Here's a quote I think is really relevant to this, as I am too young to have ever seen the Inn, or steam engines in service...

    "Mine is the truest form of nostalgia - the fond memory of something never experienced"
    - Andy Sperandeo​

    Any help you could provide would be fantastic!


    Andrew
  11. stump7

    stump7 Member

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    Andrew
    The first summer I was there was 1961 which was BC (before children). Both the Inn and steam were long gone.I don't remember if I took any photos of the foundation site. I do have some photos of the dock where one loaded up canoes and boats. I know I have photos of the trestle at the south end of Cache Lake. When we moved all my slides went to my son who was going to transfer them to CD's. If you are interested I will see if he can find them.
    Regards
    Stump7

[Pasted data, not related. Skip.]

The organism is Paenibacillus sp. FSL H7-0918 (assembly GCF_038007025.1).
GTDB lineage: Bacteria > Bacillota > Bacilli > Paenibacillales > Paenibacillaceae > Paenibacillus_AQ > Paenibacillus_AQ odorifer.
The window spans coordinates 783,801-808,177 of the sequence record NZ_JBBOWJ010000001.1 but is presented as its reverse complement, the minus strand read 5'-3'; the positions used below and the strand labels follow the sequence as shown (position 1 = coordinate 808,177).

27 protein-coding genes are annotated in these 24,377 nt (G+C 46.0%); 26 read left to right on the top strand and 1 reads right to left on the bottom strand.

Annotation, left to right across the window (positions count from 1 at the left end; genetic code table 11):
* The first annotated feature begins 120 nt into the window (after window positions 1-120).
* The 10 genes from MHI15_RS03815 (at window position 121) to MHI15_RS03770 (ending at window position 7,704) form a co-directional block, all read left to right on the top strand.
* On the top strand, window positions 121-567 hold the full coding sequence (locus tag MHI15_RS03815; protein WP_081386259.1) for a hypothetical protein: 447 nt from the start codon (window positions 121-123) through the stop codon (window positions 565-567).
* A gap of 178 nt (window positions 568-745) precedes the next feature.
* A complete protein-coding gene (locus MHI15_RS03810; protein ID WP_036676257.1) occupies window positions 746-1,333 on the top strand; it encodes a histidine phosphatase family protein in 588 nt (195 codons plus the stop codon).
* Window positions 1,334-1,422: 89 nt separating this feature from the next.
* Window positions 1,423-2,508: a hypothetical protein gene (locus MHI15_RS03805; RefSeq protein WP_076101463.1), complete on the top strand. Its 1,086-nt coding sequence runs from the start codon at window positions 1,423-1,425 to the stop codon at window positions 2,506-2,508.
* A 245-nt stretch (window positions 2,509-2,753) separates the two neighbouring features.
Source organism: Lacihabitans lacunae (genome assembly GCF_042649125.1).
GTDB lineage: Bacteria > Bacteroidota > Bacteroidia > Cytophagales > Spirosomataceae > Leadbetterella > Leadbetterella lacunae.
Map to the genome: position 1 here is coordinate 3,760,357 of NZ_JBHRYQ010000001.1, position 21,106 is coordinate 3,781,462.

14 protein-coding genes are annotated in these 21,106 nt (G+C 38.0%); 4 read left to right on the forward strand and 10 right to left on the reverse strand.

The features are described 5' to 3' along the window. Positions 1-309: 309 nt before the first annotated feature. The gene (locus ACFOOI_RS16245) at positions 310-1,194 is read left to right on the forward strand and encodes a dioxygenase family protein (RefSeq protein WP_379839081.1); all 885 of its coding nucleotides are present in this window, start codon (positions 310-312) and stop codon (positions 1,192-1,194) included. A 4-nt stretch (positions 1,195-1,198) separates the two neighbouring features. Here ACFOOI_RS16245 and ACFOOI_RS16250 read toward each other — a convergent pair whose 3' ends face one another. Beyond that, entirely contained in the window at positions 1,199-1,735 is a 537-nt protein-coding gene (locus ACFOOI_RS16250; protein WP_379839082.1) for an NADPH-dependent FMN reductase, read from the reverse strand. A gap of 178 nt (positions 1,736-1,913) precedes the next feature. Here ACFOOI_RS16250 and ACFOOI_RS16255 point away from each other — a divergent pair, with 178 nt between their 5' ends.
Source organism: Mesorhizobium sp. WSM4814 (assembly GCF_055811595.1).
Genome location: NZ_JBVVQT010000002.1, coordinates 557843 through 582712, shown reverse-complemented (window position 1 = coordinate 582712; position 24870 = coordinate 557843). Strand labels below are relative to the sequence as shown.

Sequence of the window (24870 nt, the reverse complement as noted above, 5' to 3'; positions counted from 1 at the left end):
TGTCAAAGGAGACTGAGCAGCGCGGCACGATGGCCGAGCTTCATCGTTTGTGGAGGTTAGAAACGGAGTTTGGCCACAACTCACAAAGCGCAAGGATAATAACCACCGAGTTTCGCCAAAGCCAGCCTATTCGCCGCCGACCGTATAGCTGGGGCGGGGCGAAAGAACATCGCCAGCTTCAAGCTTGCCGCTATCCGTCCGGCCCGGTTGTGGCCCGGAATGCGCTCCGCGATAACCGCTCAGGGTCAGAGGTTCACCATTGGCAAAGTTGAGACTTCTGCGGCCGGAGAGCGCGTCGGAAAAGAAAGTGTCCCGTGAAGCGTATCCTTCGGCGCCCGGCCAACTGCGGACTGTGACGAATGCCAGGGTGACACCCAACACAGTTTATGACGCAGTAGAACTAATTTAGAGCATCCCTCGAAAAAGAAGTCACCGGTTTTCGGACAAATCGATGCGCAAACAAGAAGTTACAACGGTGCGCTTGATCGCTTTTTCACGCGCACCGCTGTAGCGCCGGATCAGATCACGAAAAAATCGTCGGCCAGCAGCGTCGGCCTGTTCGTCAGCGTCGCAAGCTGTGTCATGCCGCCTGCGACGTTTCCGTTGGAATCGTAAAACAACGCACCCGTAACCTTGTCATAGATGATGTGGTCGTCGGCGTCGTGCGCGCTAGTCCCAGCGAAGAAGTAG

12. MasonJar

    MasonJar It's not rocket surgery

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    Stump,

    That would be great! And 1961 wasn't too long after the Inn came down - but obviously too long for pictures... :(

    Anything you can find would be helpful. I get the impression that not too much changed over the years, and placement of buildings and such would be a great help.

    Andrew
  13. stuart_canada

    stuart_canada Member

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    i remember the old days before they took up the tracks and CPR 1201 use to run thru the old line from Ottawa to Barry's Bay, always full never a seat to found. so i cannot imagine the line ups now if they were able to runa steam train or even a modern day trip to the area . especially during the fall and the colours of the leaves were out.